In 2008, we decided to follow up as many of these teachers as possible in order to learn about whether inquiry had remained part of their professional practice and what they valued about it. The 58 participants who responded to our detailed survey had undertaken collectively 123 practitioner inquiry projects. When asked to nominate a project that had the most significant impact on practice, those of 12 months or longer and which were conducted in collaboration with partners beyond their schools were highest ranked. The most impactful projects generated data that was more extensive and multi-layered than was available from day-to-day practice. These projects introduced theories and new knowledge and provided opportunities for teachers to apply these to practice. Sharing learning in the form of presentations or reports gave practitioners recognition, and confidence, and crystallised the knowledge gained.
Inquiry as professional practice for contemporary times
Based on detailed analysis of surveys and in-depth interviews we have identified four overarching themes.
First, effective practitioner inquiry is powered by teachers’ motivation to improve the learning experiences of students most at risk. This challenges the view of teachers as needing the external discipline of regulatory powers in order to force them to assume accountability for student learning outcomes.
Second, impactful practitioner inquiry is as much thinking differently as it is about changing practice. Educators find inquiries impactful when they challenge themselves to think and speak differently about their practice, their students, the curriculum and the nature of teaching and learning.
Third, impacts of inquiring practitioners are dynamic and much better explained by networking and complexity models than top-down change models.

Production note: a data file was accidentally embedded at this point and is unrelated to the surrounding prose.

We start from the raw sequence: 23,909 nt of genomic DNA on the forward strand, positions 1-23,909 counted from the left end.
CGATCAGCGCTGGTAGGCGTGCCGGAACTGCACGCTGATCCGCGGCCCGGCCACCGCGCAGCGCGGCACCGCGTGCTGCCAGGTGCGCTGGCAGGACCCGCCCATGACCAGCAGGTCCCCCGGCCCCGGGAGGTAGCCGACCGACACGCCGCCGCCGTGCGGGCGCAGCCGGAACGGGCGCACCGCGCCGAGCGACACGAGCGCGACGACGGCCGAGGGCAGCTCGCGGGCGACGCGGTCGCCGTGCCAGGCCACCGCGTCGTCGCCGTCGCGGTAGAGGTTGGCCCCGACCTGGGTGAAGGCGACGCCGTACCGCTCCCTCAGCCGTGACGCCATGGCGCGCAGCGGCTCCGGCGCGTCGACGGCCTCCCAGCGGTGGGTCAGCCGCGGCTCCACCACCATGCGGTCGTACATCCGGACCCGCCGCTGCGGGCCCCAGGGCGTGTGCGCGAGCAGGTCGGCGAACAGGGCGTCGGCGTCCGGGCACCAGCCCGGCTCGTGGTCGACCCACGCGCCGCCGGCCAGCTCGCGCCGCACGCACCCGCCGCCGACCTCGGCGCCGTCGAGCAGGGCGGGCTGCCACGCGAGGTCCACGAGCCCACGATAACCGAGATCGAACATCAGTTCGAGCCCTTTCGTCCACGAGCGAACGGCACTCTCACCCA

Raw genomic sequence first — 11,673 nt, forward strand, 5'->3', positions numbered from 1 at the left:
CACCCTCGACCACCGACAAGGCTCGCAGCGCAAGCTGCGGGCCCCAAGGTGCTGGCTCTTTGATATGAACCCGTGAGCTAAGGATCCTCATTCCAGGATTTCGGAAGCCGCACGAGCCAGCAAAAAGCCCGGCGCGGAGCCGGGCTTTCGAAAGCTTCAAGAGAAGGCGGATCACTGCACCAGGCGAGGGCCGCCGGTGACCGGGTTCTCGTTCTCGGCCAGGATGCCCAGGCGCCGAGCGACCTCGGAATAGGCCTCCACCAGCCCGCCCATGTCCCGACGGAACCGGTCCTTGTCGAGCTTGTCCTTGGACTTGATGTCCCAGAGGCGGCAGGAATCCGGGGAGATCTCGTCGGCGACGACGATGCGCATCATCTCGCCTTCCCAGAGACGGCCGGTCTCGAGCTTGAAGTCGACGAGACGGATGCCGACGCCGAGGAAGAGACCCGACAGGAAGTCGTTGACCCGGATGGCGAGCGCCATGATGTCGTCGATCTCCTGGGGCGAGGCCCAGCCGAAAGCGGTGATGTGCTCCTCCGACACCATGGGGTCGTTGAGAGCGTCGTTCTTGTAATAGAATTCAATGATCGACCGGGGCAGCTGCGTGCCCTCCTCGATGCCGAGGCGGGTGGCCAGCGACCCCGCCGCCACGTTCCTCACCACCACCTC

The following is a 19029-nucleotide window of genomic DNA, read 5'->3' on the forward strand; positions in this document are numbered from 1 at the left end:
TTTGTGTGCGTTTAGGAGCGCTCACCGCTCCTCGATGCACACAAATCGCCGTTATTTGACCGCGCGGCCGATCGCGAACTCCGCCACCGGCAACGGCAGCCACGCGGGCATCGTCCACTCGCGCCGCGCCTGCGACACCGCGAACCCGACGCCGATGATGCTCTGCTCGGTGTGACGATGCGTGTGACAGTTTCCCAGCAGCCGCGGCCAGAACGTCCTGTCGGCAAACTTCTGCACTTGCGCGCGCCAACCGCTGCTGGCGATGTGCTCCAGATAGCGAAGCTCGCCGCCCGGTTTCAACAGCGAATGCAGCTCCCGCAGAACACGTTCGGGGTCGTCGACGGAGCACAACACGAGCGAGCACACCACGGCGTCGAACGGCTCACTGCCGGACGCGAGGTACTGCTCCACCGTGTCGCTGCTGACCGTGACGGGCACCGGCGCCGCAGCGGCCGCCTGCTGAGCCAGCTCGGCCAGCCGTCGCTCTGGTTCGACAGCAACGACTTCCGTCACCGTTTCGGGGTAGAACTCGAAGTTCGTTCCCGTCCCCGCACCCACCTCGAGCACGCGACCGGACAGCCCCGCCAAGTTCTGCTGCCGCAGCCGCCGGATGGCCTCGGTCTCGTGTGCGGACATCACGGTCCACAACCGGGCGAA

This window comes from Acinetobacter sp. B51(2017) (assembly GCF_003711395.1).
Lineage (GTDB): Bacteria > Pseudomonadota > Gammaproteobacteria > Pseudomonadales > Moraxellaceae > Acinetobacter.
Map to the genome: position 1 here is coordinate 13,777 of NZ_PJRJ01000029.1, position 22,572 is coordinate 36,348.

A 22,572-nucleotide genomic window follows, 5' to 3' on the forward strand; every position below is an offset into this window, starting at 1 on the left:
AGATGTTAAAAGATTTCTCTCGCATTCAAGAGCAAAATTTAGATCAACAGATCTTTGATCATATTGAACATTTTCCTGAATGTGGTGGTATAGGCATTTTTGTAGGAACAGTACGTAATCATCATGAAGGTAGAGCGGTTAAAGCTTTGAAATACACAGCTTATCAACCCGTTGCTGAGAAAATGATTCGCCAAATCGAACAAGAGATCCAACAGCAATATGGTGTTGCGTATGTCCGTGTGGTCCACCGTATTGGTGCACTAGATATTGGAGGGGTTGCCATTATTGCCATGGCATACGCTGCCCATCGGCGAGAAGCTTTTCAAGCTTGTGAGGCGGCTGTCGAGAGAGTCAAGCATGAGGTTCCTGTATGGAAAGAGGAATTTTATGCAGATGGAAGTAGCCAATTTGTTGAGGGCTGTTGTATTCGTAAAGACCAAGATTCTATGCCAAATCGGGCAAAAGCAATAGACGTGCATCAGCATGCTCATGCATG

Fourth, practitioner inquiry aligns well with new models of teacher and curriculum leadership such as are promoted by the AITSL standards. It maintains a central focus on the practice of teaching whilst building skills of design, analysis, communication, collaboration and networking.
Teacher research is professional practice for contemporary times and a true driver of innovation.
Sue Nichols is a senior lecturer at the University of South Australia. She leads the Multiliteracies and Global Englishes Research Group in the Centre for Research in Education. Her research in the fields of literacy, family involvement, practitioner inquiry and inclusive education has been supported by national competitive and university grants. Her research crosses diverse contexts including libraries, universities, school classrooms, kindergartens and recreational spaces. As society increasingly moves online, her research and teaching has followed, investigating changing literacy, learning and pedagogic practices.
Phillip Cormack is an Adjunct Senior Research Fellow at the School of Education, University of South Australia. He has been the Key Researcher at the Hawke Research Institute (HRI) and Director of the Centre for Studies in Literacy, Policy and Learning Cultures (LPLC). His research interests include the history of adolescence, and contemporary and historical perspectives on literacy policy, curriculum and pedagogy.
Impactful Practitioner Inquiry: The Ripple Effect on classrooms, schools and teacher professionalism by Sue Nichols and Phil Cormack is published by Teachers College Press